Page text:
Monash BDI awarded more than $7m in ARC funding
In the latest round of Australian Research Council (ARC) funding, Monash Biomedicine Discovery Institute (BDI) researchers have been awarded 14 Discovery Project grants, worth more than $7 million.
The funded projects are expected to advance knowledge in a range of areas, from understanding why it is that mammalian eggs have so much mitochondrial DNA to defining how signalling pathways regulate organ size, extracting energy from air and many more innovative research projects.
Announced last week, the ARC’s Chief Executive Officer, Ms Judi Zielke PSM, said that the Discovery Projects scheme supports individual researchers or research teams to innovate and build the ‘new’ knowledge essential for a knowledge-based economy.
Monash University ranked third in the ARC Discovery Projects scheme (DP23).
Professor John Carroll, Director of the Monash BDI, said that the outstanding results speak to the high calibre of researchers at the Institute, and illustrate the strength of BDI’s research initiatives.
“This is an incredible result, demonstrating our ability to deliver positive impact globally through fundamental discovery research. Congratulations to all of our researchers who have been successful at securing this highly competitive funding,” Professor Carroll said.
“I’d also like to thank the ARC for this funding, and to say that our researchers appreciate the timely release of these funding outcomes.”
“It was an incredibly competitive year, and commiserations go to those who missed out,” he said.
Congratulations to the following Monash BDI researchers, who are leading projects that received ARC DP23 funding:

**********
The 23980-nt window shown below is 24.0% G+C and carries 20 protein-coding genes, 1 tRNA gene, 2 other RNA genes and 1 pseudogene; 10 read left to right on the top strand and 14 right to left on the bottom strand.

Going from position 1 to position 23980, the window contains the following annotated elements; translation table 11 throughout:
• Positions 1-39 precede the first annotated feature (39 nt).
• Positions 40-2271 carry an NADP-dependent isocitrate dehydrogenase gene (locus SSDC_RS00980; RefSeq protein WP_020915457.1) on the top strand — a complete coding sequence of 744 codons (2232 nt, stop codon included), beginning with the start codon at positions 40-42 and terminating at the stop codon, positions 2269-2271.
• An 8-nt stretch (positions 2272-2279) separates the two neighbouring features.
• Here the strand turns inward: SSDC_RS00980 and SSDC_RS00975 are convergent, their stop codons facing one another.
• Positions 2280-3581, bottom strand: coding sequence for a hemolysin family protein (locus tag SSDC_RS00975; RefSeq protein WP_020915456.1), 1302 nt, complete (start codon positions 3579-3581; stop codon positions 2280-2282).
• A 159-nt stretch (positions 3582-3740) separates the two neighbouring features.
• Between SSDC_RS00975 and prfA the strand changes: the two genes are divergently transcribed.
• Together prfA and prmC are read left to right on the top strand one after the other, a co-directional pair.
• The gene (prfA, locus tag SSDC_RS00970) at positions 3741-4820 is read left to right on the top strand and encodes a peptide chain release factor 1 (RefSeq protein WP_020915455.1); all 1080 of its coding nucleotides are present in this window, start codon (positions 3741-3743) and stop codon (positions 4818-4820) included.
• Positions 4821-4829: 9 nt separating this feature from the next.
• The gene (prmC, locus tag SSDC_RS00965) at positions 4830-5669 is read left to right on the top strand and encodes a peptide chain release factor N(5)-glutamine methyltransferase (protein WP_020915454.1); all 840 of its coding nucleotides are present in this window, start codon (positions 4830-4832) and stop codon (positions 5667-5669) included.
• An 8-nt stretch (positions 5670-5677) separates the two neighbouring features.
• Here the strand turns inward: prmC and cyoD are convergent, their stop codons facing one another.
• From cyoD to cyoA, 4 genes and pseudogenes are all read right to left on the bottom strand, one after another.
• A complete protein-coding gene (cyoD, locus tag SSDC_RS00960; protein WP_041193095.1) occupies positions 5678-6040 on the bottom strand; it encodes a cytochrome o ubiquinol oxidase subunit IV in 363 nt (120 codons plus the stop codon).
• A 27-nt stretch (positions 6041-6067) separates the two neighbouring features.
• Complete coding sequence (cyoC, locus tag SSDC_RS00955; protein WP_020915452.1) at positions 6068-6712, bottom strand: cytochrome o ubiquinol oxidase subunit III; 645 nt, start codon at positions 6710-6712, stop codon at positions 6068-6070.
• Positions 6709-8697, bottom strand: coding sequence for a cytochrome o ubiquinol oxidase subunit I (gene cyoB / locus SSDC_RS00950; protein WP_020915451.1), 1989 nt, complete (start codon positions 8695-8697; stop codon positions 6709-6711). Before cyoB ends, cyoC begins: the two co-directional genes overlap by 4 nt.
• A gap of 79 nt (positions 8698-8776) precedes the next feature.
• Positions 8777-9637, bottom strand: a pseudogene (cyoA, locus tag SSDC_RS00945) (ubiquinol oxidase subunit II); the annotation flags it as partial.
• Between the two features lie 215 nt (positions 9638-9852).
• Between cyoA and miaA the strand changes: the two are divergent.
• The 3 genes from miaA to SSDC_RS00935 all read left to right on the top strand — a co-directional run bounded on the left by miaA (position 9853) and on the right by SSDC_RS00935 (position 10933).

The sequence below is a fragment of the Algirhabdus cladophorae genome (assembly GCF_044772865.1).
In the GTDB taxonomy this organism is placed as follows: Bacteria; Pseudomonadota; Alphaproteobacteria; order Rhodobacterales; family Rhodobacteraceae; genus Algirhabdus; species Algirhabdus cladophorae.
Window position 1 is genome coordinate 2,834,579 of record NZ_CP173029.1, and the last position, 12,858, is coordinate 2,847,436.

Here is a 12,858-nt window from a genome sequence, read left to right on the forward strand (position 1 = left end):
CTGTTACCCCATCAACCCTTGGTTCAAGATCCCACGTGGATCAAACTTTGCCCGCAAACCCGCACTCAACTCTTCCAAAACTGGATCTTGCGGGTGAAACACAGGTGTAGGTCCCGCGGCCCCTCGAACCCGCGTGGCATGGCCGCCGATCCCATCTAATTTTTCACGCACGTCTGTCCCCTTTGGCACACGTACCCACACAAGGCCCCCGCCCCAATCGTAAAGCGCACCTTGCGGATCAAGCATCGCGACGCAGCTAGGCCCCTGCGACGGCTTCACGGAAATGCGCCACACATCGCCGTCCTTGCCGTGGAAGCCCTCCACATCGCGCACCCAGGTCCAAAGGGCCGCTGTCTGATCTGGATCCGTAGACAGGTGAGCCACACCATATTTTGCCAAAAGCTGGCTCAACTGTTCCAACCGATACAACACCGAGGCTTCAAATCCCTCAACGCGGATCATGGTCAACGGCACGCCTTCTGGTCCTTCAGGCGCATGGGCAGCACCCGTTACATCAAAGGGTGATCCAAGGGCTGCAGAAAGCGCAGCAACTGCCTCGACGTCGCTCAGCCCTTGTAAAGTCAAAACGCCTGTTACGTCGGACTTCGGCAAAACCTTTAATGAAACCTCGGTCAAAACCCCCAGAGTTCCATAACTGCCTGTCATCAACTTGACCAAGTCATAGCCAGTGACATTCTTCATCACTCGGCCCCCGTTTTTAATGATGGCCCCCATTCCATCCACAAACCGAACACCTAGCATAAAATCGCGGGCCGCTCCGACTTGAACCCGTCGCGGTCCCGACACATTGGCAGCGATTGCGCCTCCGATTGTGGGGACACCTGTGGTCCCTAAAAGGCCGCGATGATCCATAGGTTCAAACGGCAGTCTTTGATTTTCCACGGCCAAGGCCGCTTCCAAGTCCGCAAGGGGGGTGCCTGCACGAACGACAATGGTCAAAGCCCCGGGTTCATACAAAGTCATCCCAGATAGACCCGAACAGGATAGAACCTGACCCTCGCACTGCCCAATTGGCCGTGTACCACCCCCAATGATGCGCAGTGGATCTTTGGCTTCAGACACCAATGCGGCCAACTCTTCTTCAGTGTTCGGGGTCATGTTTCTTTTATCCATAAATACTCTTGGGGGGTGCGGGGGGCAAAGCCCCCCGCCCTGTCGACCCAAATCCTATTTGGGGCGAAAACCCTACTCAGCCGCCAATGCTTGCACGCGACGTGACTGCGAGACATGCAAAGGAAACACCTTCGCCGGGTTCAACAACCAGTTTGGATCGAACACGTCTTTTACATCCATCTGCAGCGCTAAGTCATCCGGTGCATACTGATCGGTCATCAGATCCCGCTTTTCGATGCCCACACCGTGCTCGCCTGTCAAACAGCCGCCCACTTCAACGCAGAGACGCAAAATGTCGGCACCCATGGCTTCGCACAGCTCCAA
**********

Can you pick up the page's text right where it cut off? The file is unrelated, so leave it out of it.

Dr Benjamin Gully
Project title: In depth characterisation of the gamma delta T cell immune synapse
Dr Deepak Adhikari
Project title: Understanding why mammalian eggs have so much mitochondrial DNA
Dr Peter Boag
Project title: Biomolecular condensates in mRNA-regulation in germ cells
Professor John Carroll
Project title: How are sperm mitochondria eliminated after fertilisation
Dr Alex Combes
Project title: Imaging mammalian organogenesis with adaptive optics
Associate Professor Fasséli Coulibaly
Project title: The viral fusosome: a modular machinery for cargo delivery to target cells
Professor Mariapia Degli-Esposti
Project title: Defining novel immune checkpoints controlled by stromal cells
Professor Chris Greening
Project title: Extracting energy from air: mechanism of a bacterial hydrogenase
Dr Rhys Grinter
Project title: Hitting bacteria with a Bam: lectin-Like antimicrobials as new antibiotics
Professor Kieran Harvey
Project title: Defining how signalling pathways cooperate to regulate organ size
Professor Nicole La Gruta
Project title: The role of Lck/CD8 association in negatively regulating T cell activation
Emeritus Professor Helena Parkington
Project title: Understanding uterine contractility for reducing newborn lamb mortality
Professor Stephen Turner
Project title: Visualising chromatin changes in 3 dimensions: super to ultra resolution
Associate Professor Lee Wong
Project title: Histone H3.3-dependent transcriptional control and B cell differentiation